How did local staff support you throughout your program?
The local staff were very involved in our lives abroad. As this was a high school study abroad program, there was a level of "watchdog status" that the local staff had to have; they had to make sure we were safe, healthy, speaking French, and making good decisions. The program directors became good friends of mine, and I became extremely close with one of them. They are young, understanding, and easy to talk to, in both English and French. If any problem arose, they were always reachable by text, in one of the activities, or in school. At night, at least one staff member was in the downtown area of Biarritz in case anything happened. I felt extremely safe and taken care of during my time in France.
What's one thing you wish you would have done differently?
I wish that I had the nerve to speak to strangers earlier in the program. In the beginning of the program, I was embarrassed to speak French, petrified that I was making a fool of myself. As a result, I neglected to attempt to have in-depth conversations with my host family (at first), talk to boys at the beach, and try to have an extended exchange with a waiter or a shopkeeper. These are the things that I came to cherish toward the end of my program and led to some of my best memories. There would have been so many more experiences if I had not held myself back linguistically and had just gone for it.
Describe a typical day in the life of your program.
The SPI program is very involved. We would wake up, eat breakfast, and be at our language school by 9 a.m. Thankfully, the school was only 100 yards away from my apartment. We would then spend three hours in school, learning and reviewing French grammar, listening, speaking, and culture. I was placed in a class level at the beginning of my stay, and continually moved up through the levels throughout my time in France. Our host parents packed us a bagged lunch that we would eat in the courtyard of the school.
In the afternoon, there were usually two daily plans. On Monday, Wednesday, and Friday, SPI would have mandatory activities. We visited half a dozen neighboring cities, as well as museums, aquariums, and other local attractions; we even went to the movies one day. After the activity was completed, we could enjoy free time for the rest of the afternoon, evening, and night. On Tuesday and Thursday, there were optional activities that included surfing, cooking class, rafting, and kayaking, among others. If you chose to not do an activity, you had a free afternoon to spend shopping, at the beach, or with your host family.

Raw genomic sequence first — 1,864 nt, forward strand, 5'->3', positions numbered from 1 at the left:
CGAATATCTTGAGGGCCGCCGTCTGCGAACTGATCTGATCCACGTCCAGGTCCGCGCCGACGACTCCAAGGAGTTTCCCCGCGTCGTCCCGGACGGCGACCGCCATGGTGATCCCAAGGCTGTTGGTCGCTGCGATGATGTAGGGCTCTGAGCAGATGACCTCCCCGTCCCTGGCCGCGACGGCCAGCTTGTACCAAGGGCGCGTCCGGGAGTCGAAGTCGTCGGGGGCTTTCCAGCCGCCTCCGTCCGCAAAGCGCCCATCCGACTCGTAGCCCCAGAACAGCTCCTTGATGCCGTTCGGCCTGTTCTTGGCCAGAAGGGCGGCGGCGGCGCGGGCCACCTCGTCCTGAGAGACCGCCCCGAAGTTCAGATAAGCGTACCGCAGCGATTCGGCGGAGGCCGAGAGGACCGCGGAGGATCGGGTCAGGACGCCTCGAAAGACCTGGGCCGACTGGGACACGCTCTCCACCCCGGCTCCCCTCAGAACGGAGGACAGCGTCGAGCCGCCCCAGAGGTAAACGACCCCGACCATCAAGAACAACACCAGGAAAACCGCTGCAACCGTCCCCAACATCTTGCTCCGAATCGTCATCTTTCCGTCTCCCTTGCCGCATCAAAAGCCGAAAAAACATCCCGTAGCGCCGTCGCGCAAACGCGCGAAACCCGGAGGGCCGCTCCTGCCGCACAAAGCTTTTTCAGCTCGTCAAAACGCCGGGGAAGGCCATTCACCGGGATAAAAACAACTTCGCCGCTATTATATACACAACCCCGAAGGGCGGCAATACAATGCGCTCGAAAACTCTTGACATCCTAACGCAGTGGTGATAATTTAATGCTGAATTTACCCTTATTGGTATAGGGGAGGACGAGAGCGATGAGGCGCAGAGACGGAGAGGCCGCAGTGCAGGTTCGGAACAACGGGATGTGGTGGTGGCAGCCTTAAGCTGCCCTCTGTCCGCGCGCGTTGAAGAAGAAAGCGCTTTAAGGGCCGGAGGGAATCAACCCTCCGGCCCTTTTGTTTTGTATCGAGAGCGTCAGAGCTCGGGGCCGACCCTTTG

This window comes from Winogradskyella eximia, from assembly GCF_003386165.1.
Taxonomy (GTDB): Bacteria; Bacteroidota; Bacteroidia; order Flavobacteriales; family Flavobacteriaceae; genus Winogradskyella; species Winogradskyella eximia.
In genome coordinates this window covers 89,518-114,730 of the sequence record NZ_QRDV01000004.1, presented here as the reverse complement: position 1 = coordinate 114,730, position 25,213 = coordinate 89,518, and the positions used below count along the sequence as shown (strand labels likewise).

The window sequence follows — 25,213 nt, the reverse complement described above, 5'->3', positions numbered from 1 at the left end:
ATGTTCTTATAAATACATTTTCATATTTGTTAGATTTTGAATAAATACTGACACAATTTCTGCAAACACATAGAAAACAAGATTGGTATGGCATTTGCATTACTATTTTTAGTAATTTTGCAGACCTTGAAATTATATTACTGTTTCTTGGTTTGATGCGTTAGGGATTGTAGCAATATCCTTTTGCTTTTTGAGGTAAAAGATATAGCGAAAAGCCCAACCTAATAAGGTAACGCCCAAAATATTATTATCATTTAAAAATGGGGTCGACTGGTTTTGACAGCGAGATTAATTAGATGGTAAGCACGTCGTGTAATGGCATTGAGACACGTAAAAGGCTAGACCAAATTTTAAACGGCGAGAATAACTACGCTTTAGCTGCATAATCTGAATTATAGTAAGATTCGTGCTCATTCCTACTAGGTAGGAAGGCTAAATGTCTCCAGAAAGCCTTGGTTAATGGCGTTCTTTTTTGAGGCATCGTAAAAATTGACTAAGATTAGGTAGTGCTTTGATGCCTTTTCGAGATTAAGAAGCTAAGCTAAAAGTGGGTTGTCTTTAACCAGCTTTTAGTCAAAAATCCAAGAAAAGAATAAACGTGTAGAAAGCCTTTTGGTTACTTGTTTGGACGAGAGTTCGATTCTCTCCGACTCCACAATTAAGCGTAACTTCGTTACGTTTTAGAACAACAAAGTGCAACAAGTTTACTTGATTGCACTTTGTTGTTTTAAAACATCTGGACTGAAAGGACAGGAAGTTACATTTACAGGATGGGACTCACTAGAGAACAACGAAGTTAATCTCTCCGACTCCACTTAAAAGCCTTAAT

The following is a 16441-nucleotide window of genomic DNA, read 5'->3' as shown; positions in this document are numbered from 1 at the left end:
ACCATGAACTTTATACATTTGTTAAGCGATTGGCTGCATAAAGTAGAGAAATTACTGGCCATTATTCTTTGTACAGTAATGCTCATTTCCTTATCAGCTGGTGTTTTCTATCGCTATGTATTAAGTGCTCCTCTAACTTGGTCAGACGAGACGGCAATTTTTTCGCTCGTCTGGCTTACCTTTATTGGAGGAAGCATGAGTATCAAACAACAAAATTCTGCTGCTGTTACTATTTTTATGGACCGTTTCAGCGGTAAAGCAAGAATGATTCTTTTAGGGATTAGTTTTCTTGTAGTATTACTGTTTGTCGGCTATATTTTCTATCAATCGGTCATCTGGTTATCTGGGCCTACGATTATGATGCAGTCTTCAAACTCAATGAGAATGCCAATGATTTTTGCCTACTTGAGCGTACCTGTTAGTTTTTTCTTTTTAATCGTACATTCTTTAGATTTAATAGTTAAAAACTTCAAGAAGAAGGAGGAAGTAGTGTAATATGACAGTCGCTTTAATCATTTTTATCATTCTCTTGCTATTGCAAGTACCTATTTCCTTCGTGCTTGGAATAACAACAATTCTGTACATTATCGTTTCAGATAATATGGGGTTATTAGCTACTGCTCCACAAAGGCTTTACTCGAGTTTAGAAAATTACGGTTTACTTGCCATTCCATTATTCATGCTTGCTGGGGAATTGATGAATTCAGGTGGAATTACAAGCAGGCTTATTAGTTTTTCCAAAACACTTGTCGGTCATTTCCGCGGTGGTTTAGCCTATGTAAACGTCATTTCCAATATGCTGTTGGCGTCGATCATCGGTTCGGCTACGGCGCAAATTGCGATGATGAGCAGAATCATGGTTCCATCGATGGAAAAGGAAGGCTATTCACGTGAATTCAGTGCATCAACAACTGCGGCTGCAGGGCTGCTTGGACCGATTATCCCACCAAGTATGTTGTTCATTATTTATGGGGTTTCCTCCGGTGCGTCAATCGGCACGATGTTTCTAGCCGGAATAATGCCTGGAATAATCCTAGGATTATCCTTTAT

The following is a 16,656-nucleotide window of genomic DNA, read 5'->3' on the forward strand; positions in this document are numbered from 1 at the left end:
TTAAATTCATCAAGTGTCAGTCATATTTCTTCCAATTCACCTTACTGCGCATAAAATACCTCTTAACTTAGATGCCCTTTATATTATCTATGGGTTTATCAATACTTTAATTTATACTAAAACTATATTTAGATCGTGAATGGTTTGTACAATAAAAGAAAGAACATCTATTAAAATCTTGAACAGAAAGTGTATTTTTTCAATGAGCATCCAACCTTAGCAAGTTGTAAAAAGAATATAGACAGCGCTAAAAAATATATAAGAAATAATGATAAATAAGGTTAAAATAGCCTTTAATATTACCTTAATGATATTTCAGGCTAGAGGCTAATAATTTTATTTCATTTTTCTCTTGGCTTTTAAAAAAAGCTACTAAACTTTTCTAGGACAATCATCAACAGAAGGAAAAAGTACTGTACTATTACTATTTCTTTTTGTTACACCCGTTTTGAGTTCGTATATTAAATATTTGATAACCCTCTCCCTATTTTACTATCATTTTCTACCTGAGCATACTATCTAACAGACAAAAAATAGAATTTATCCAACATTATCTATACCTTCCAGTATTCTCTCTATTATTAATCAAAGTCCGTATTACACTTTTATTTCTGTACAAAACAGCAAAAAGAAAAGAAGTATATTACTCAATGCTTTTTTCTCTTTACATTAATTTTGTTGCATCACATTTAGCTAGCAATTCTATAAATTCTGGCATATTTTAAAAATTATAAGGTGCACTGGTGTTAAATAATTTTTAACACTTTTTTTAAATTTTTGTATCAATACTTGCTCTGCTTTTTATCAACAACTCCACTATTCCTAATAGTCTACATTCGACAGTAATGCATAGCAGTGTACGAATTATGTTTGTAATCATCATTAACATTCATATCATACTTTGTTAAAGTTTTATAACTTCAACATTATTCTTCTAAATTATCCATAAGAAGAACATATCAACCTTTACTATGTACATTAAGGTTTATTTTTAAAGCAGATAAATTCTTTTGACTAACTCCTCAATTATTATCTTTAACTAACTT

On Saturdays, there were mandatory day trips. We visited San Sebastian, Spain, and Bordeaux, France. There were group tours in both cities followed by periods of free time with occasional check-ins. It was the perfect way to not only learn about the history and architecture of the city, but about its shopping scene as well. On Sundays, the whole day was free, so we often spent the whole day at the beach.
What did you enjoy doing in your free time?
Free time was eating time. My friends and I frequented the small food stands, bakeries, and ice cream shops in Biarritz. We often went out for ice cream at least twice a day, in addition to the snack runs to the churro stand and patisseries. We made an effort to eat dinner out at least once a week; a highlight was when a huge group of us sampled the specialties of the Basque region at one of the best restaurants in Biarritz.
On Sundays, we went to the local market, which was hands down one of the best parts of the trip. My roommate and I would take a reusable bag to the large indoor market and fill it with bread, meats, and fresh fruits. We would feast on it for lunch, and for the rest of the week. The region was brimming with fresh and delicious produce, as it was summer. Some of the sweetest fruits and best sandwiches I have ever eaten came from that market.